- Garrow, David J. Liberty & Sexuality: The Right to Privacy and the Making of Roe v. Wade. New York: Macmillan, 1994.
- Glendon, Mary Ann. Abortion and Divorce in Western Law: American Failures, European Challenges. Cambridge, Mass.: Harvard University Press, 1987.
- Keown, John. Abortion, Doctors, and the Law: Some Aspects of the Legal Regulation of Abortion in England from 1803 to 1982. Cambridge, U.K.: Cambridge University Press, 1988.
- Luker, Kristin. Abortion and the Politics of Motherhood. Berkeley: University of California Press, 1984.
- McDonagh, Eileen L. Breaking the Abortion Deadlock: From Choice to Consent. New York: Oxford University Press, 1996.
- Means, Cyril C., JR. ‘‘The Law of New York Concerning Abortion and the Status of the Foetus, 1664–1968: A Case of Cessation of Constitutionality.’’ New York Law Forum 14 (1968): 411–515.
- Means, Cyril C., JR. ‘‘The Phoenix of Abortional Freedom: Is a Penumbral or Ninth-Amendment Right about to Arise from the Nineteenth-Century Legislative Ashes of a Fourteenth-Century Common-Law Liberty?’’ New York Law Forum 17 (1971): 335–410.
- Mensch, Elizabeth, and Freeman, Alan. The Politics of Virtue: Is Abortion Debatable? Durham, N.C.: Duke University Press, 1993.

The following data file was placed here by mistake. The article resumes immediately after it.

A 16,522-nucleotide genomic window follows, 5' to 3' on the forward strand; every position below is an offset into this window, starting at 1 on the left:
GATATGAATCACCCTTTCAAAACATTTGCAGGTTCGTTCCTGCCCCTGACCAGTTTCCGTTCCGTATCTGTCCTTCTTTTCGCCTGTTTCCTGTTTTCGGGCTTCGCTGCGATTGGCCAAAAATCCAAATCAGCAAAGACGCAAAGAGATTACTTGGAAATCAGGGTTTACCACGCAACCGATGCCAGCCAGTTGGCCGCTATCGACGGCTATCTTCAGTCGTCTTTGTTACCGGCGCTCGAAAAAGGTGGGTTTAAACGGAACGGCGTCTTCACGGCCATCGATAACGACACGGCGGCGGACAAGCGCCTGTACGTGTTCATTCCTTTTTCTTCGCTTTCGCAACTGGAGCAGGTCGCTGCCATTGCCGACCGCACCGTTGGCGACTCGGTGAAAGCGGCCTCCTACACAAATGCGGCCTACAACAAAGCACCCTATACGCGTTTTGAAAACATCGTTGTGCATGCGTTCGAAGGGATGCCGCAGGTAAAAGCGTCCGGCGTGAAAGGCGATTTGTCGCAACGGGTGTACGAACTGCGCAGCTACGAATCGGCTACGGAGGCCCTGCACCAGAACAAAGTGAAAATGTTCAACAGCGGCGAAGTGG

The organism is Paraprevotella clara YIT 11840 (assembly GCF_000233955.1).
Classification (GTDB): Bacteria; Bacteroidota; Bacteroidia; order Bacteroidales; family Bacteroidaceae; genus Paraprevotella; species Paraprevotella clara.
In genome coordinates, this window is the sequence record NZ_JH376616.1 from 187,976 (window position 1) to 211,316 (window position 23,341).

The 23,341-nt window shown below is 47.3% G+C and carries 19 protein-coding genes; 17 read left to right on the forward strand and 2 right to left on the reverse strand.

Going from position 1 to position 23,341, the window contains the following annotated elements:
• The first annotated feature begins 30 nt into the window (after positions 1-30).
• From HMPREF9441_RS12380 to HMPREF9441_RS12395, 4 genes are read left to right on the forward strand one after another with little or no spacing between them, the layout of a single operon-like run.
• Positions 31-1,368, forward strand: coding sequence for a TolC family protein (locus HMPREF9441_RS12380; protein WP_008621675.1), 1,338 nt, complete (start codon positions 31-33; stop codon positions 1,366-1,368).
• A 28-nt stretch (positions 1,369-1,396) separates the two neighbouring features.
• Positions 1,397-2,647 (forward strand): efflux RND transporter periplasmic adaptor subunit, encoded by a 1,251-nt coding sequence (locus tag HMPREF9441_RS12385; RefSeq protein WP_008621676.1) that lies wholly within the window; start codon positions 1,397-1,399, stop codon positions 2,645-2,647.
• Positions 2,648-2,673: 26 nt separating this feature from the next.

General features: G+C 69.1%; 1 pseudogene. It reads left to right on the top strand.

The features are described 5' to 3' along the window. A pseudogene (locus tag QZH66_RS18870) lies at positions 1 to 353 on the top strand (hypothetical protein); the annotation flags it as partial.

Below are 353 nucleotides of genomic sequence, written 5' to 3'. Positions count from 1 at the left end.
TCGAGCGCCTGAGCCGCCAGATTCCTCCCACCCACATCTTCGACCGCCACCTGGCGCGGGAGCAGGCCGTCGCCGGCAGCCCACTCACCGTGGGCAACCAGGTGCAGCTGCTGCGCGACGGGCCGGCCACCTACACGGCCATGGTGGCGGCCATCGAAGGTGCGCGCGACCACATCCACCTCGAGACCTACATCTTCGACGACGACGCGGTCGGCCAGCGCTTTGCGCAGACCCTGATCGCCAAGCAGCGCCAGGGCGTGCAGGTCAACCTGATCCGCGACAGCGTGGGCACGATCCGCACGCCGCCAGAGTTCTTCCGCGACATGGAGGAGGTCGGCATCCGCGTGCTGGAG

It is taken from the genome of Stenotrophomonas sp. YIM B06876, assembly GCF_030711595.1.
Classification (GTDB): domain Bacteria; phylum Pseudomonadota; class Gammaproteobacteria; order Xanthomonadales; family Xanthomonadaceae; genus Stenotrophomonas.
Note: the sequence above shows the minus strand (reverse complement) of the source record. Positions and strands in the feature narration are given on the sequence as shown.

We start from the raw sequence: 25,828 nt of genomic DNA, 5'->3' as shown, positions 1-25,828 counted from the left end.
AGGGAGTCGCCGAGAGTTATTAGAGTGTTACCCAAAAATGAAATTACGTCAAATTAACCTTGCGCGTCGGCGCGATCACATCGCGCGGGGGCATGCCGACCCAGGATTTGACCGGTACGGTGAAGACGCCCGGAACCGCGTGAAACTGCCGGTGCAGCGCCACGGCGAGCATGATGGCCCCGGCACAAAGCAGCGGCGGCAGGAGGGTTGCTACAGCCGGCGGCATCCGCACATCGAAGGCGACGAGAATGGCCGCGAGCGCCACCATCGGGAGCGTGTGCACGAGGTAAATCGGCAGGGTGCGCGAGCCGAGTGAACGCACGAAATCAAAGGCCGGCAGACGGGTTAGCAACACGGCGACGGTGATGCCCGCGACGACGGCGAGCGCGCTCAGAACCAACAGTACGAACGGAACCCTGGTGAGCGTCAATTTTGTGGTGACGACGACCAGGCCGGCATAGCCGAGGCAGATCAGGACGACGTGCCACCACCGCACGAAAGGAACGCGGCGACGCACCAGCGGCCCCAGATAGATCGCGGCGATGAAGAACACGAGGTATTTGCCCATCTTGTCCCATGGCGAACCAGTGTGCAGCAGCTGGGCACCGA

- Mohr, James C. Abortion in America: The Origins and Evolution of National Policy, 1800–1900. New York: Oxford University Press, 1978.
- Noonan, John T., Jr., ed. The Morality of Abortion: Legal and Historical Perspectives. Cambridge, Mass.: Harvard University Press, 1970.
- Reagan, Leslie J. When Abortion Was a Crime: Women, Medicine, and the Law in the United States, 1867–1973. Berkeley and Los Angeles: University of California Press, 1997.
- Rodman, Hyman; Sarvis, Betty; and Walker Bonar, Joy. The Abortion Question. New York: Columbia University Press, 1987.
- Tribe, Laurence H. Abortion: The Clash of Absolutes. 2d ed. New York: Norton, 1992.
- Williams, Glanville. The Sanctity of Life and the Criminal Law. New York: Knopf, 1957.